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Conflict in Israel shouldn’t portfolio changes (for now, at least…)

Oct 13, 2023

Redacción Mapfre

Redacción Mapfre

All eyes are on the conflict between Israel and Palestine. As in all wars at this level, the most important thing is the dramatic loss of innocent lives. Wars also impact economic performance and consequently, the financial markets. For now, according to Alberto Matellán, chief economist at MAPFRE Inversión during an interview on Radio Intereconomía, “the impact, for now, is contained.”

"These events, beyond the human tragedy, represent an increase in volatility that can last from hours to several days, while the market prices in the final scenario. The current scenario is uncertain because some people think that it has all the makings of a large-scale conflict while others don't. And hopefully, it will not turn out like that. If that is the case, the impact would be quite limited. Numerous derivations, such as the price of oil, would need to be looked at, he added, given that wars are inflationary.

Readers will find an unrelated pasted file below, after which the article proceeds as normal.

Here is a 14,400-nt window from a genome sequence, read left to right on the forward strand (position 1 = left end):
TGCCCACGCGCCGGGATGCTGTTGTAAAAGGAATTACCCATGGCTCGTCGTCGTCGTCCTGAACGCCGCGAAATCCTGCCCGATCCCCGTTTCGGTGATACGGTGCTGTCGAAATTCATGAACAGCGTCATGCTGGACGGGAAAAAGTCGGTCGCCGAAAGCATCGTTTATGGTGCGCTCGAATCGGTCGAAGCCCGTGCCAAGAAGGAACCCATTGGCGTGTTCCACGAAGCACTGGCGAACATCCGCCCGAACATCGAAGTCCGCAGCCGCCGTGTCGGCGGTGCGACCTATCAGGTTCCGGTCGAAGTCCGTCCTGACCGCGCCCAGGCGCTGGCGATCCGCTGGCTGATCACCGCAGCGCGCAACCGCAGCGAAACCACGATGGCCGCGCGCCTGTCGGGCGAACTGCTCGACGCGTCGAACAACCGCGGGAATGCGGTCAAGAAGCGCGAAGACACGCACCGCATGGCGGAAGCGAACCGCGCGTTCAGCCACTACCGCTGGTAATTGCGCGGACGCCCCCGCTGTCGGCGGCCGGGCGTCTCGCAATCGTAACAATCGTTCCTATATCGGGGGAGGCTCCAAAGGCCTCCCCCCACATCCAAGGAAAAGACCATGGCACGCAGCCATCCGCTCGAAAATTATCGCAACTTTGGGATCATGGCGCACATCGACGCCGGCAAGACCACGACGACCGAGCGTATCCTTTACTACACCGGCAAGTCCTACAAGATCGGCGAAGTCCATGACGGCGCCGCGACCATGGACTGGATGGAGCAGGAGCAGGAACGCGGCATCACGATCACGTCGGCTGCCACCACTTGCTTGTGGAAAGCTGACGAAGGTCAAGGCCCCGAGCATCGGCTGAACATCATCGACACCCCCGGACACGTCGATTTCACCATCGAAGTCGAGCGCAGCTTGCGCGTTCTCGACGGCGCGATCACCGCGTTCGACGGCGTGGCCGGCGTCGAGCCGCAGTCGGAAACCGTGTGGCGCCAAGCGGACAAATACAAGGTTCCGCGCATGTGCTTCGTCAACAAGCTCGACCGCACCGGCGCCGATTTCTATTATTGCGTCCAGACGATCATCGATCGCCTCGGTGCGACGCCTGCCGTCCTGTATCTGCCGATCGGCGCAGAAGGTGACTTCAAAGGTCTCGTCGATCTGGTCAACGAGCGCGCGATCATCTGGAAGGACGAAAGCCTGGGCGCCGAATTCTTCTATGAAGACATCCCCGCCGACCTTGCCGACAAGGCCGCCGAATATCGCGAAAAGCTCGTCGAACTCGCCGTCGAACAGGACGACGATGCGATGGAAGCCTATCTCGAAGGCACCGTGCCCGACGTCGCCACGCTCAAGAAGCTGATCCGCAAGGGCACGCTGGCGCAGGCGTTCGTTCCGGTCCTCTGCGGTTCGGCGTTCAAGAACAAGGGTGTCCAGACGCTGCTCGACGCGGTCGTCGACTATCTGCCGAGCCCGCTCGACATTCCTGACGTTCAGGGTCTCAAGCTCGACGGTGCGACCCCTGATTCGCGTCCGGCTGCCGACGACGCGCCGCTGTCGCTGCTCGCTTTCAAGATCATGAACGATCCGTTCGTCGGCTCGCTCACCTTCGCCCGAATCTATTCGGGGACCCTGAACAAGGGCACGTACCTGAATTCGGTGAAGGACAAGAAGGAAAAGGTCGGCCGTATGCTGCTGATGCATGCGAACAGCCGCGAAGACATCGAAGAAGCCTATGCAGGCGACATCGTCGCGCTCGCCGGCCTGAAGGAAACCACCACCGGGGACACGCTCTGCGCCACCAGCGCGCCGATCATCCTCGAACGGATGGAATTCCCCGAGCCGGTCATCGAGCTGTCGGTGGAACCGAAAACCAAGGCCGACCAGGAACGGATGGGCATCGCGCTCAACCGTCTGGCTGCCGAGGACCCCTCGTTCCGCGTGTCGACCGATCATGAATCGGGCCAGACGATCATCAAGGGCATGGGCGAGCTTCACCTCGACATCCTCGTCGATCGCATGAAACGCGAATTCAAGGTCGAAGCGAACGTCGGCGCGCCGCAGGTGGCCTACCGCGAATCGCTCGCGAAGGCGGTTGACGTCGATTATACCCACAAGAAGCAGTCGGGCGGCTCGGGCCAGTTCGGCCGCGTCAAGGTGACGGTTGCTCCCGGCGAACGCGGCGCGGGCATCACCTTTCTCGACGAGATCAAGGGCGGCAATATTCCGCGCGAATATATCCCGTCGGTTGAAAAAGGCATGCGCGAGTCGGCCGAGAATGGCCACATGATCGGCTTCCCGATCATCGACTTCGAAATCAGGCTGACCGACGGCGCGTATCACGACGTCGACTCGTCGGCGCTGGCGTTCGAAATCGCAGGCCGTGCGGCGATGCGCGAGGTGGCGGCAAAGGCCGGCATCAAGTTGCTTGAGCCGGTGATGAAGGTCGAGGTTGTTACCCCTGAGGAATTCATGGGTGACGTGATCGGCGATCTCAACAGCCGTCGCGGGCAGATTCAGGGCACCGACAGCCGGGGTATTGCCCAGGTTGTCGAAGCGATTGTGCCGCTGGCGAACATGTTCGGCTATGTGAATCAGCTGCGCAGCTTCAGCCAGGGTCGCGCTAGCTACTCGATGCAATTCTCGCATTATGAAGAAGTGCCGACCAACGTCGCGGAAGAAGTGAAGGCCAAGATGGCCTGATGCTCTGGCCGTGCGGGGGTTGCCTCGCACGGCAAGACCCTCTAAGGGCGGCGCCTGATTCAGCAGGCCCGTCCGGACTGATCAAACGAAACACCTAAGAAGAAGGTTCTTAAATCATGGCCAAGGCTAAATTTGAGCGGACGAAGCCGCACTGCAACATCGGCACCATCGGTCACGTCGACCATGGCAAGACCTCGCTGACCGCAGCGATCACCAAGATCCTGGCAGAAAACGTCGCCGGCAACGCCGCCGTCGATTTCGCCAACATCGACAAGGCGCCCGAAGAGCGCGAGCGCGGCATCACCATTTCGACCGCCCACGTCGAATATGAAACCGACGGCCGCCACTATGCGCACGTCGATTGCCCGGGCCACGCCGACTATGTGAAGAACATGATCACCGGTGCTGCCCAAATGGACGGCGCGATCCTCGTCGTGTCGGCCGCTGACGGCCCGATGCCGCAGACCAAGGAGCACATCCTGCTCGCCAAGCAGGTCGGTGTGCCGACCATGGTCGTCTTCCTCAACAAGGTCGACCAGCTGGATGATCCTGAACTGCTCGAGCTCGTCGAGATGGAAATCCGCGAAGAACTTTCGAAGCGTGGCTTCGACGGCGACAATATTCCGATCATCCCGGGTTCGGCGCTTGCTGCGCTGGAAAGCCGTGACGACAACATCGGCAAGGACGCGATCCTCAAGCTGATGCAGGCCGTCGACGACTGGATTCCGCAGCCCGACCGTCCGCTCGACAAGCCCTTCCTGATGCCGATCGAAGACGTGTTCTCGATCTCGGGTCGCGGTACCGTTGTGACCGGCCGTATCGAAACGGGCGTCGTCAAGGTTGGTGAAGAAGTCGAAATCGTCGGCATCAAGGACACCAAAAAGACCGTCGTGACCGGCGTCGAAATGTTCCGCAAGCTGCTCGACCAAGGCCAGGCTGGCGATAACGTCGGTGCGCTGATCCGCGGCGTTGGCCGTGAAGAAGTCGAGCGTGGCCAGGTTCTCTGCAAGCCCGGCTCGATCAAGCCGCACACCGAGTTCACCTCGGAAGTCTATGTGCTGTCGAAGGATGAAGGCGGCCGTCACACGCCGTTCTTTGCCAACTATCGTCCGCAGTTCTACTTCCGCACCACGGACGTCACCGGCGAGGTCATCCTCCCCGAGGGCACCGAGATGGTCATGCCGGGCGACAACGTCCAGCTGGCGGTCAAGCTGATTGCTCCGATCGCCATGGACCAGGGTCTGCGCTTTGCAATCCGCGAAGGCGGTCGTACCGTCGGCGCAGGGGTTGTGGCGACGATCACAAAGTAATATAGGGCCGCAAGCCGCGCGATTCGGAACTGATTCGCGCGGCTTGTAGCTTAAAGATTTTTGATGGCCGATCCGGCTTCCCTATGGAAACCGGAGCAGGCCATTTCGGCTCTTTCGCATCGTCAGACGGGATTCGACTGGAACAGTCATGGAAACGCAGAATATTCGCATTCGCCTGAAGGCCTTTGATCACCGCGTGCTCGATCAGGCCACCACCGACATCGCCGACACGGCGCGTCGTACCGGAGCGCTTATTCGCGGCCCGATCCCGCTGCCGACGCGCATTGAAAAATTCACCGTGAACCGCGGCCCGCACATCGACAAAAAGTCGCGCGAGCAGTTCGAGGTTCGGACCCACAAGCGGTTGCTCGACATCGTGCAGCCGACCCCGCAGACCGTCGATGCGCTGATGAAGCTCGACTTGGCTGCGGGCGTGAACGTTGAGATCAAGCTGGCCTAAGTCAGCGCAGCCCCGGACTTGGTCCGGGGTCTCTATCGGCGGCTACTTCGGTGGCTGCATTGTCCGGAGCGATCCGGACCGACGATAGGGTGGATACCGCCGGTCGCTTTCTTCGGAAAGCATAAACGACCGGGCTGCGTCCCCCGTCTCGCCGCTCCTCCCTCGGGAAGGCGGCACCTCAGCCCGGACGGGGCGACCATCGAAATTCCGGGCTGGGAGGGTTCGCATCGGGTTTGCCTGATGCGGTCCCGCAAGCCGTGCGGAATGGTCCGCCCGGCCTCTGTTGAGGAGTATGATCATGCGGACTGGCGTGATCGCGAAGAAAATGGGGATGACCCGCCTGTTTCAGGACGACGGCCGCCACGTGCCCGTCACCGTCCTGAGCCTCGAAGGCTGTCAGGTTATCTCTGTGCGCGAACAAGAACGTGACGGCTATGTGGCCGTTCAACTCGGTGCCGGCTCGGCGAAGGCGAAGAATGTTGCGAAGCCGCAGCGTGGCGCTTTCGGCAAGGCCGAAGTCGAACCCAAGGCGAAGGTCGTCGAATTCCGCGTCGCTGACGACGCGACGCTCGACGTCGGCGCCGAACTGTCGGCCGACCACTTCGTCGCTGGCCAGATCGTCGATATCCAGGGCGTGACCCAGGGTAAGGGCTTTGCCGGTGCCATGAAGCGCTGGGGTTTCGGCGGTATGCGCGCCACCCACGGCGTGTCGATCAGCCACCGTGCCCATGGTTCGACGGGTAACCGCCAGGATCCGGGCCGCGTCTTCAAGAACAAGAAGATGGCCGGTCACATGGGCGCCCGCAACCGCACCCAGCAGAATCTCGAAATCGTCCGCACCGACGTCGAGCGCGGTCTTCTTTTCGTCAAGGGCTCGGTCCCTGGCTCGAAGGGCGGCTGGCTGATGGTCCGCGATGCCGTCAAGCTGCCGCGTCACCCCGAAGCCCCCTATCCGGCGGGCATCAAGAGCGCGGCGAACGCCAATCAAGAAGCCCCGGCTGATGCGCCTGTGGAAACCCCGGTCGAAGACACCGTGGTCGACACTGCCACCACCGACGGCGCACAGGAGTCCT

As such our expert asserts that, for the time being, the conflict should not condition portfolio changes. "Obviously, we need to be alert. Geopolitical conflicts, wars, attacks or natural disasters – these all generate a specific, one-off problem, in that they are limited over time. It remains to be seen whether the conflict represents a fundamental change in economic performance or not, and only in that case would it drive a change in the portfolio. For the time being, we have no information that points to that," he explains.

Wars are usually inflationary due to two fundamental factors: the greater use of energy and increased public spending. And that pressure on prices comes at a time when central banks are stuck between a rock and hard place, because they have to control inflation without slowing growth.

According to Matellán, there is no reason for either the Federal Reserve or the European Central Bank (ECB) to change the tone of their messaging. As far as the ECB goes, it has even less room to maneuver because “real rates aren’t positive, but close to zero, especially if we calculate them with future inflation in mind.” “To get to a more lax position, we would need to inflation moderating clearly and growth weakening more,” the expert concluded.

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